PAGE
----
An everyday companion to our inner critic is self-doubt, the mental habit of questioning ourselves. Self-doubt can be a byproduct of how we grew up, such as needing a parent’s reassurance, or the outcome of a crisis or distressing situation that shakes our confidence.

One of the most common types of self-doubt is “impostor syndrome,” which is an irrational fear of being fake or not worthy of your achievements. This feeling can intensify during personal transformation when you’re trying to make changes in your life, and people still see and judge you from their past experiences.

Some signs of impostor syndrome include:

  • Feeling that you’ll never be good enough.
  • Needing constant validation from others.
  • Finding it hard to give yourself credit for your accomplishments.

You’re not alone.

Based on a 2019 study, rates of imposter syndrome varied broadly from 9% to 82%, depending significantly on the screening elements used to assess symptoms. This study also indicated that impostor syndrome was common among men and women across various age groups, from adolescents to late-stage professionals.

Feeling like a fraud impacts how you communicate and interact with others.

Impostor syndrome can lead to anxiety, depression, self-sabotage, and indecisiveness. As a result, you may struggle to make small decisions based on panic about making the wrong decision. With a lack of self-confidence, your communication approach can become inconsistent, sending mixed messages, and causing confusion with others. Moreover, you repress your ability to tap into your full potential.

What we resist persists.

You can address this self-inflicted confidence destroyer by:

1. Acknowledging how you feel.

Witness when you’re in this uncomfortable state and work to understand the root cause behind why you’re responding the way you are. Address your limiting beliefs and remind yourself that self-doubt isn’t a personality trait. It’s simply a mental habit, a mere thought pattern that you’ve inadvertently reinforced and made into a routine. To silence your self-defeating thoughts, nurture a healthy skepticism of your thoughts. Learn to take an objective stance and talk through your doubt with those you trust for an unbiased view of reality.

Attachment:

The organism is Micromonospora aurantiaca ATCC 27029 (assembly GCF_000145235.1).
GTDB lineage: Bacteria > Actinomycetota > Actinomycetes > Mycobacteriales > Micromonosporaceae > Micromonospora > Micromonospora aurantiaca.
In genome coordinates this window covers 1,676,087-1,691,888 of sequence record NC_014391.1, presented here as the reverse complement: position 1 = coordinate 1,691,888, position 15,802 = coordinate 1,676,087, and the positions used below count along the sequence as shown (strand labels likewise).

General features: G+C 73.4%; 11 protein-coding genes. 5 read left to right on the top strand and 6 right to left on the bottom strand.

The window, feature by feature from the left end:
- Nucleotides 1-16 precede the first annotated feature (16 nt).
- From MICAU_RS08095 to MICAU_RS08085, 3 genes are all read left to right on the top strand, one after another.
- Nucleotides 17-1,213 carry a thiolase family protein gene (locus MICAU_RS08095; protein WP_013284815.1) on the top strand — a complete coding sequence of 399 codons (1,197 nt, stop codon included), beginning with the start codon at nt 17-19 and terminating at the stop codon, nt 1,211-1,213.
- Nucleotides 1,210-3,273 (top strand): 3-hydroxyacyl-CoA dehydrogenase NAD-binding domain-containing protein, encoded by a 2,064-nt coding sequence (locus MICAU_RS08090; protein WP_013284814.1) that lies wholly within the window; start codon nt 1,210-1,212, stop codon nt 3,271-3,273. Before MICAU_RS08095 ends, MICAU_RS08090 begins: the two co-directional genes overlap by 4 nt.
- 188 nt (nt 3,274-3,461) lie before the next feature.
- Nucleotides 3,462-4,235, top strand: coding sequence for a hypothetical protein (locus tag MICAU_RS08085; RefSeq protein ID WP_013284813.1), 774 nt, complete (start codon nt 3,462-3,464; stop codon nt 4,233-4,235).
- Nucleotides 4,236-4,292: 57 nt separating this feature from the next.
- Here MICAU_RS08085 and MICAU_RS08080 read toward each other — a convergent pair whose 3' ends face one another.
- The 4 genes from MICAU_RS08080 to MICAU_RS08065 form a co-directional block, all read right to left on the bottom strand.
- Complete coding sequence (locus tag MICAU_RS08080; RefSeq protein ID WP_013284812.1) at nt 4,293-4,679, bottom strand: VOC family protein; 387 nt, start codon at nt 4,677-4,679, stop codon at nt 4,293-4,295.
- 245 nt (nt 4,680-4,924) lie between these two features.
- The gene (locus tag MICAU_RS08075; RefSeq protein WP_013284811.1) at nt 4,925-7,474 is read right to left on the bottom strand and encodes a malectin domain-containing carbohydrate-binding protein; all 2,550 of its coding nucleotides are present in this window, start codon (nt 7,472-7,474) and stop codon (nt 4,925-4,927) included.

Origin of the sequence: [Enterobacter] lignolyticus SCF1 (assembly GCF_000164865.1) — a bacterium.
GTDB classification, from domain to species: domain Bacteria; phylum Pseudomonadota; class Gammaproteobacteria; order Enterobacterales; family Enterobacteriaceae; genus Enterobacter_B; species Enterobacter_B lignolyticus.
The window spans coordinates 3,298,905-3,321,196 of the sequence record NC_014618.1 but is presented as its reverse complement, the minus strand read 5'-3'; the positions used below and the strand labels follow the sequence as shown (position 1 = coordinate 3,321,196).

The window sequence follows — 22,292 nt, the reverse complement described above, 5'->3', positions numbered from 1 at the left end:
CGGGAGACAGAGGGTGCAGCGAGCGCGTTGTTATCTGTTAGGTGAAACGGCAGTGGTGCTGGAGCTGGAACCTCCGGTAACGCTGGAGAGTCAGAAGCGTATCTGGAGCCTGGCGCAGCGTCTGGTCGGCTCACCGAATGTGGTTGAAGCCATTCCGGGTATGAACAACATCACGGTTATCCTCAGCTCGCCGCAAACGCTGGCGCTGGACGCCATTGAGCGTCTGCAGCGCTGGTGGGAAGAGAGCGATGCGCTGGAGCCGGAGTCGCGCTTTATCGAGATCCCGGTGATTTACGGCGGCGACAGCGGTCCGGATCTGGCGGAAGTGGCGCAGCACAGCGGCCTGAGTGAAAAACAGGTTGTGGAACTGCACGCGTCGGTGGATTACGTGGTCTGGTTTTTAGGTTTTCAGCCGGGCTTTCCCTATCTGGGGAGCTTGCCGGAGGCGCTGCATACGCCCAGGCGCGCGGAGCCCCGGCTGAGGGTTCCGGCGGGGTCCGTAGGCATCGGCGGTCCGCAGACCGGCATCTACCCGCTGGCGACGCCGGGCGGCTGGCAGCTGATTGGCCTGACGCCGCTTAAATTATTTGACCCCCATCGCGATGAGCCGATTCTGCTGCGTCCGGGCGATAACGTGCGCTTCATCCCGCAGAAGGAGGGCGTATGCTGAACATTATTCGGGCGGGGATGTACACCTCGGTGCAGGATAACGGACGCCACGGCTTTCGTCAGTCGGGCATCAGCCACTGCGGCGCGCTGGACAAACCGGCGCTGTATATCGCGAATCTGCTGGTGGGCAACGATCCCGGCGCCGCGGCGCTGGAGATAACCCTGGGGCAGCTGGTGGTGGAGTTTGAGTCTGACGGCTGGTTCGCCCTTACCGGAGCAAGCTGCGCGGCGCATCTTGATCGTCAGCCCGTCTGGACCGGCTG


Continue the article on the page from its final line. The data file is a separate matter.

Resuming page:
2. Identifying and embracing the patterns.

Your perspectives are filtered by what you believe is true, and your blind spots can narrow your thinking and make you lose focus. In turn, you may fall back on destructive behaviors and stop being enthusiastic about your wants and desires. Be vulnerable and accept self-doubt for precisely what it is, a self-protective strategy from the past trying to help you out. Recognize it and then move on to whatever it is that you want to be doing.

3. Reframing your perspective.

Cultivate a positive mindset with a strong sense of purpose by practicing self-compassion and spending time with people who believe in you. Focus on your strengths and successes. Compare your achievements to your initial performance, not the performance of others. Put a plan in place to move forward and be as supportive of yourself as you would be to a good friend.

As you become more relaxed and committed to who you are and who you want to be, you will increase your confidence to shine. You will be more clear, credible, and concise when communicating with others, three of the essential ingredients of the 8Cs of Good Communication.

If you’re looking for more communication tips, sign up for my monthly newsletter Activate Your Best, to receive insights you can put into practice now.

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